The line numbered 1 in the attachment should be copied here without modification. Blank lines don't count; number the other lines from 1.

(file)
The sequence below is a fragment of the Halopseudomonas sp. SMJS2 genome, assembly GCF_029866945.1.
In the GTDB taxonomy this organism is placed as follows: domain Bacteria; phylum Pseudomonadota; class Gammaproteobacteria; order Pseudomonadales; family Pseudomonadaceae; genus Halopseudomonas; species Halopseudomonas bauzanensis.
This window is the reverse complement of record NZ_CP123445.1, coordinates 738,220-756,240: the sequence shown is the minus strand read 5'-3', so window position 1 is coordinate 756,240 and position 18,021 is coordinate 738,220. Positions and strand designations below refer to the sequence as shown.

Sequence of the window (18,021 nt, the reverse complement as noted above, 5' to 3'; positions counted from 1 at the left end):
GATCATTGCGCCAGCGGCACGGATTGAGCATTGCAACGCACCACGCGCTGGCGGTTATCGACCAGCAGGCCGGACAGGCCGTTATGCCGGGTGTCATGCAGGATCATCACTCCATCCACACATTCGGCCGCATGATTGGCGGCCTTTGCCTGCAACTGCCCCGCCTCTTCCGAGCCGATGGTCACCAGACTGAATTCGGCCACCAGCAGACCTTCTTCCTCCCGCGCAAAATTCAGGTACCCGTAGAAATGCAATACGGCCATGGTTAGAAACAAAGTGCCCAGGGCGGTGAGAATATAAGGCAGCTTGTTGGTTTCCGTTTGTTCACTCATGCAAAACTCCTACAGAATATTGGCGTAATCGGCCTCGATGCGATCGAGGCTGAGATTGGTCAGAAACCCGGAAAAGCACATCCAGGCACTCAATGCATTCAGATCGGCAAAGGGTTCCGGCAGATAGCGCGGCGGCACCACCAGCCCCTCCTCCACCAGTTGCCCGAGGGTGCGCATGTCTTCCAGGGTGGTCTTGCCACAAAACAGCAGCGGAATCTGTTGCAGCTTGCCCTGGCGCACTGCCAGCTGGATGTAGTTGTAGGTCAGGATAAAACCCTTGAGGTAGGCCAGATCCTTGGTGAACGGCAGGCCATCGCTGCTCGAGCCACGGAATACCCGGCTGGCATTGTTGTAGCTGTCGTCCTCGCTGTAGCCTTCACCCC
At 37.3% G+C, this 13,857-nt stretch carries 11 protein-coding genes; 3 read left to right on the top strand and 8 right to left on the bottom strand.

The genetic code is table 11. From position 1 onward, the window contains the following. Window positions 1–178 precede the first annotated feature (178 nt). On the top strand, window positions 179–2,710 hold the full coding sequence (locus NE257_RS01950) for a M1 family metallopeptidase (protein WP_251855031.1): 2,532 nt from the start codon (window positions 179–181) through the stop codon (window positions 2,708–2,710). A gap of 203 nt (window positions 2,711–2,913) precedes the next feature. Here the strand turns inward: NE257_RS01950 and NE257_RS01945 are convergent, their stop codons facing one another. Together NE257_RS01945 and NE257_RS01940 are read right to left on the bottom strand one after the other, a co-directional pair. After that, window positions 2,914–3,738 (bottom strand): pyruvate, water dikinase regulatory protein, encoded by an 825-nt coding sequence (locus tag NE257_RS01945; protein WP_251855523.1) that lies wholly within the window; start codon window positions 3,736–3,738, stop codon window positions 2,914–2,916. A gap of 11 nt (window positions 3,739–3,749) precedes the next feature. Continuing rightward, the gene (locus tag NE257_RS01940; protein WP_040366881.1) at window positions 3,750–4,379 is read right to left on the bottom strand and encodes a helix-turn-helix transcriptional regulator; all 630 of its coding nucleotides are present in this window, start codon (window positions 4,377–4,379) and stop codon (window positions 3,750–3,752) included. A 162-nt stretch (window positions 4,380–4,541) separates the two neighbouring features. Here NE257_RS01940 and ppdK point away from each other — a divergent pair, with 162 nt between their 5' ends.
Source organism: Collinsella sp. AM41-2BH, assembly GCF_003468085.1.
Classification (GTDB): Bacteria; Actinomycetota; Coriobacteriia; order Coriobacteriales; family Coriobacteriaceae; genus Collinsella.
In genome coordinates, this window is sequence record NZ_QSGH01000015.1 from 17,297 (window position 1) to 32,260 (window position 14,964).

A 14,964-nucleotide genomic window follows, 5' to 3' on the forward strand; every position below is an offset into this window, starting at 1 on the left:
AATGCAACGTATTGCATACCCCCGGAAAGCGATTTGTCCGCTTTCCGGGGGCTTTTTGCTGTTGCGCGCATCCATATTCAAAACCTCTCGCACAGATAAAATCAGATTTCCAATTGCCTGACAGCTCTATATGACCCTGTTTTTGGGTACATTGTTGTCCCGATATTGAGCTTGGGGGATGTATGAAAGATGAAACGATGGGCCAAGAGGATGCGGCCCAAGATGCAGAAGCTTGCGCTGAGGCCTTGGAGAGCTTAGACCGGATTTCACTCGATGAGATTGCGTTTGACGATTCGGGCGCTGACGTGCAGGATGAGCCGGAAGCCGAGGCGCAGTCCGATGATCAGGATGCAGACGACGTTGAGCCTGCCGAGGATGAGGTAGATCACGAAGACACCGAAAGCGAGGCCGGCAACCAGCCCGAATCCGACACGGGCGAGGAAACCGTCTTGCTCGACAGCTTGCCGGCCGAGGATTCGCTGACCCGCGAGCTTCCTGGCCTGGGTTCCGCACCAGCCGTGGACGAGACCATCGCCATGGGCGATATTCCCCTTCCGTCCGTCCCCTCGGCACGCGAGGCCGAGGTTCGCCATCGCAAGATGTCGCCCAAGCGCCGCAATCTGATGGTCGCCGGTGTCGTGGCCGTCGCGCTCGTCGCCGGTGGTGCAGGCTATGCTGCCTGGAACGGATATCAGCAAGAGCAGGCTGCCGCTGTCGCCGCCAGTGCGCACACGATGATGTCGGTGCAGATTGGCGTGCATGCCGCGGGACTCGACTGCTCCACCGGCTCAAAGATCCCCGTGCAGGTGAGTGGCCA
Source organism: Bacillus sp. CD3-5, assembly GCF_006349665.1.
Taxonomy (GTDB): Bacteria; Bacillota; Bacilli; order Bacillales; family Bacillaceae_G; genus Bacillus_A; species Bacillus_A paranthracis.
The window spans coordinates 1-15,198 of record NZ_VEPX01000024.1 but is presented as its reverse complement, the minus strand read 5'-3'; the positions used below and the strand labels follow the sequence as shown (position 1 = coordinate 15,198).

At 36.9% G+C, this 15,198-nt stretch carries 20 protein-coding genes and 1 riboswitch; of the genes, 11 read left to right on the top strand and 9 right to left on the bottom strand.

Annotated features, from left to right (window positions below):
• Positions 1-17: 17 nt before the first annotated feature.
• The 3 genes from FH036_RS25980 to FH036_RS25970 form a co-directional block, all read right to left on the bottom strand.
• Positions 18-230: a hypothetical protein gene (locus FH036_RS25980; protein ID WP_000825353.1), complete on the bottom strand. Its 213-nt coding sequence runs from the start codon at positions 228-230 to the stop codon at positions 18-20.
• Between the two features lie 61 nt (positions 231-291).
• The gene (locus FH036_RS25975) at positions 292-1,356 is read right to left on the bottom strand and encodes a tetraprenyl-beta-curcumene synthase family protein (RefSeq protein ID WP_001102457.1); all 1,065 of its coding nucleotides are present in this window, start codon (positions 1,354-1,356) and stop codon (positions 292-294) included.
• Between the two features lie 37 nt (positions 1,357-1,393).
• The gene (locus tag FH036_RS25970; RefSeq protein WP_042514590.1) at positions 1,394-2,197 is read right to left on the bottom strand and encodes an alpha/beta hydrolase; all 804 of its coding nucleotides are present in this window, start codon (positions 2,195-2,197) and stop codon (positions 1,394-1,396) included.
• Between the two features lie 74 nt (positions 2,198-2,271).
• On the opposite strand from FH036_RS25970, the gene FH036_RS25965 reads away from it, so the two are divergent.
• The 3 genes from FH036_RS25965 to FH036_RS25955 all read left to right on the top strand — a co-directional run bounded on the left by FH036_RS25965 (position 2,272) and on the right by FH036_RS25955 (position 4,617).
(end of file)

The sequence below is a fragment of the Halopseudomonas sp. SMJS2 genome, assembly GCF_029866945.1.